The second section of the book titled "The Social Roots of Global Justice” contains an extensive discussion of social and cultural realities and practices beyond the political aspects of human rights and justice, which connect abstract norms of global justice to concrete interactions and anchor normative principles in existing practices, and resistance to them. An impressively broad spectrum of issues unfolds in the chapters - from gender inequality to the sociality of humor. Among them, my favourite topic the discussion of ‘community solidarity’ is particularly valuable. Her discussion, corresponding to the outstanding work on restorative justice by the late Ugandan scholar Professor Dani Nabudere in his book Afrikology (2011), re-conceptualizes solidarity beyond a cohesive local and national community in terms of the supportive relations - given the interconnections that are being established through work or other economic ties, through participation in Internet forums and especially through social media, or indirectly through environmental impact (see page 99). She argues that these solidarities are important due to their potential contribution "to the emergence of more democratic forms of transnational interaction" and because they are a condition that enables the recognition of human rights as well as their fulfillment on a global scale (chapters 6 and 7). An immense advantage of this conceptualization of solidarities, in Gould’s view, is in its ability to make sense of how justice, democracy and the fulfillment of human rights might be advanced. She points out that it does not leave individuals, associations and social groups overwhelmed in the face of an impossible task, but rather helps break up a gigantic and highly complex struggle for human rights and global justice into interconnected parts. These parts seem to fall within the range of human possibilities, in as far a place as my wife’s village in Maua in Kenya to hectic New York, where Gould herself is a distinguished professor at the Hunter College, City University. The discussion of transnational solidarities in chapters 5 and 6 relates solidarity to the suffering of others and the ability to feel empathy with them.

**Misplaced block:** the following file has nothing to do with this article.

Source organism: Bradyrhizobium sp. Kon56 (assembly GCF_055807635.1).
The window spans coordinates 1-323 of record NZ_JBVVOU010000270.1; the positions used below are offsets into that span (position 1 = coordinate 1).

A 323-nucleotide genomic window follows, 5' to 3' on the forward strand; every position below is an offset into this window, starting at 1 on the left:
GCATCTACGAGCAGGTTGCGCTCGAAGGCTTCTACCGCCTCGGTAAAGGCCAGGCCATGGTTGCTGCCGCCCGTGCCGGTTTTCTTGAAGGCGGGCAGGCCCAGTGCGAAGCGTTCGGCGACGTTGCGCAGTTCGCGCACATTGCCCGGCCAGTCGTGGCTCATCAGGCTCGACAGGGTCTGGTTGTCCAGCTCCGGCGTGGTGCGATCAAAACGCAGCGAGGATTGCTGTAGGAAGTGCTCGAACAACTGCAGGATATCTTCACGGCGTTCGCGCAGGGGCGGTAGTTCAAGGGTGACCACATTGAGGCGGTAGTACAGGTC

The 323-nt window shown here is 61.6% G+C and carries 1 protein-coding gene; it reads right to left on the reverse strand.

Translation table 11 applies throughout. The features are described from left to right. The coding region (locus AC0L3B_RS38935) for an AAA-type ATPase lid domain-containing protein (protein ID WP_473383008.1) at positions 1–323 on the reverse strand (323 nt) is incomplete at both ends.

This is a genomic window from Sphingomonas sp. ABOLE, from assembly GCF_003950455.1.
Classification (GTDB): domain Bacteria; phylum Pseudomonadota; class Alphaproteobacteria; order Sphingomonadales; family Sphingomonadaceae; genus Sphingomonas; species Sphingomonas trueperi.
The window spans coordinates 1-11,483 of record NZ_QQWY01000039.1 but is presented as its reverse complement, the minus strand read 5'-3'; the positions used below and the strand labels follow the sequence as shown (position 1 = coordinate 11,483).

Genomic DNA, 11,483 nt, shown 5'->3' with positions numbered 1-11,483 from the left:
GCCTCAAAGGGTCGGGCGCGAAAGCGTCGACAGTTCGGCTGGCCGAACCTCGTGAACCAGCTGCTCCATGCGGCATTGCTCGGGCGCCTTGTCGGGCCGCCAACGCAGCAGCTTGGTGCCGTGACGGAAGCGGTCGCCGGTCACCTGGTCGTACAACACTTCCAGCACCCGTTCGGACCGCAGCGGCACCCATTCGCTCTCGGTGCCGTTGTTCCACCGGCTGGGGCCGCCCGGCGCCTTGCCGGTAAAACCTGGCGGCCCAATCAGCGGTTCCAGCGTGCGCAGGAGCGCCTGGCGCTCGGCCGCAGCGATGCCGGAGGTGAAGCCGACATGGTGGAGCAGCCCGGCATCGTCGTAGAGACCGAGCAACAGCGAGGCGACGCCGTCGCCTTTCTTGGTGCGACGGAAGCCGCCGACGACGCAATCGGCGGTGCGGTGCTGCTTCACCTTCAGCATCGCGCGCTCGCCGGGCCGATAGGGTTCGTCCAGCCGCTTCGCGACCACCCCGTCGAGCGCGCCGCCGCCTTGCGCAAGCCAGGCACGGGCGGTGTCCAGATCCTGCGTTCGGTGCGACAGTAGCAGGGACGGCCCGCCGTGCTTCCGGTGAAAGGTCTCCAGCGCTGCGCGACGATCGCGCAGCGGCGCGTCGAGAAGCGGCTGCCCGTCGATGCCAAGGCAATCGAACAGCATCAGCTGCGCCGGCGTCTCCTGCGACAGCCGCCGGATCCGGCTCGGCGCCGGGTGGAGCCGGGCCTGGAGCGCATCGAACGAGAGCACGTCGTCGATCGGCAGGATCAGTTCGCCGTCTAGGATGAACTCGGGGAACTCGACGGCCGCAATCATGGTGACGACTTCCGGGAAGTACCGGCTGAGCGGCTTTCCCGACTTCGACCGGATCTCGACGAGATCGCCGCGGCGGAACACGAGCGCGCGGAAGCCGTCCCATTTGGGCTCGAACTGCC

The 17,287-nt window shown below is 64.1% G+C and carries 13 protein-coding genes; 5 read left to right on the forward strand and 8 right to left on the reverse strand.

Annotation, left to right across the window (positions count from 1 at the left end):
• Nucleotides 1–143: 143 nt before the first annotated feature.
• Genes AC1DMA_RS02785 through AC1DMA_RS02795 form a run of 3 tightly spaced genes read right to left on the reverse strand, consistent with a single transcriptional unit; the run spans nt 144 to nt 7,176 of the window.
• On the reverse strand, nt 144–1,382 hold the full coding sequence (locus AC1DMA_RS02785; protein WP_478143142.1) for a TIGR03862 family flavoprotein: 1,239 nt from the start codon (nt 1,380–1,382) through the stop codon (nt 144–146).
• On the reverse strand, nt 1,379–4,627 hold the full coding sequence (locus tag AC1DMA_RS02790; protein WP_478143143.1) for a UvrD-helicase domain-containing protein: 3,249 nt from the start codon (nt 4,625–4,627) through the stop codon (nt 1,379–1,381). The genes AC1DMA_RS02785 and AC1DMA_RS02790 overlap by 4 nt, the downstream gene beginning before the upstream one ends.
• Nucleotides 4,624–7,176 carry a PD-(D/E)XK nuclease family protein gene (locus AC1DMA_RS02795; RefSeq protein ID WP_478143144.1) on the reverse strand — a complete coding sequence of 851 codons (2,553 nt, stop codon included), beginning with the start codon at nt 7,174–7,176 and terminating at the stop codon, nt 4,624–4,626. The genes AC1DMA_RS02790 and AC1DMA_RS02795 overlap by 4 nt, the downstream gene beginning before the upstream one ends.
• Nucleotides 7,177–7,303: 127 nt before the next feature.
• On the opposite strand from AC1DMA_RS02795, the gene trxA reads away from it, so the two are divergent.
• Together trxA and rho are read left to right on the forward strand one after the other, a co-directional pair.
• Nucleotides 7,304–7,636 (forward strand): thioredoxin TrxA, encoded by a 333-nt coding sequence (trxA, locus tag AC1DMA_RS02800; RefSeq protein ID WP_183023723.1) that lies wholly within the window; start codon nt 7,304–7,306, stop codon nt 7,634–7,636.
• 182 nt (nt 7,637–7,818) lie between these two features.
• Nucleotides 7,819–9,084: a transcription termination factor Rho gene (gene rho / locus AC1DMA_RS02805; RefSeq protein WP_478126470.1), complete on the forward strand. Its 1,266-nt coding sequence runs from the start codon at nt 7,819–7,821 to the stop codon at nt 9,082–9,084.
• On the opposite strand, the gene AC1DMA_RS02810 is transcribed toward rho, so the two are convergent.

Transnational interactions urge the better off to recognize the suffering of the worse off parties to the interaction and take joint action to alleviate their suffering. Though in most cases the better off provide assistance to the worse off, solidarity is importantly seen a mutual process, with a reciprocal dimension. The provision of assistance is not a one-sided act of charity but is informed by the hypothesis that, were pertinent circumstances to arise, the aid would be reciprocated. Indeed, the wrongs that transnational solidarities seek to rectify are shaped, to an extent, by international and global structures and powers that bring about wellbeing for some and deprivation for others, the distributions of benefits and burdens are unfair and often arbitrary. Therefore, it is indeed important that the connection between the better and the worse off through structures of power is recognized and aid given under these circumstances is not seen as an act of benevolent altruism but as a mutual action urged by the interconnection (see page 116).
The third section of the book draws on the discussion and insights from the first two parts of the book outlining the vision of "interactive democracy", where local, national, transnational and global modes of participation, decision-making, and deliberation interact. In this section, we find perceptive analyses and discussions of constitutive parts of a long-term and massive project of creating interactive democracy through an internal web of the International Labor Organization, for example.

Conclusively, with careful optimism Professor Gould’s book makes a compelling case that there is room for progressive social movements, civil society associations, and ordinary citizens that rise against oppression, repression and dire inequality even in the darkest corners of Africa. Although it is anachronistic to point out that the colonized mindset in Africa is still a major factor impeding democratic development concerns, the stark reality is that since independence, African states focused policies at addressing economic obstacles to development and deliberately ignored or disregarded ideas about the need to create autonomous spaces in public discourses.

Sadly, today in Africa degrading and outdated stereo-types are still dominant in public policy discussions to which elected leaders, civil servants, political commentators, and even community activists themselves subscribe and at times even contribute. On the scale of things, Gould is hopeful that the increased new forms of cultural creativity and interconnections facilitated by communications technologies and cooperation that communities across the world have a reason to start counting the ‘big man’s days.

© Ronald Elly Wanda is the Director of Grundtvig Africa House, Nairobi, Kenya. September 2015
Email: ronald2wanda at, Twitter: elly_wanda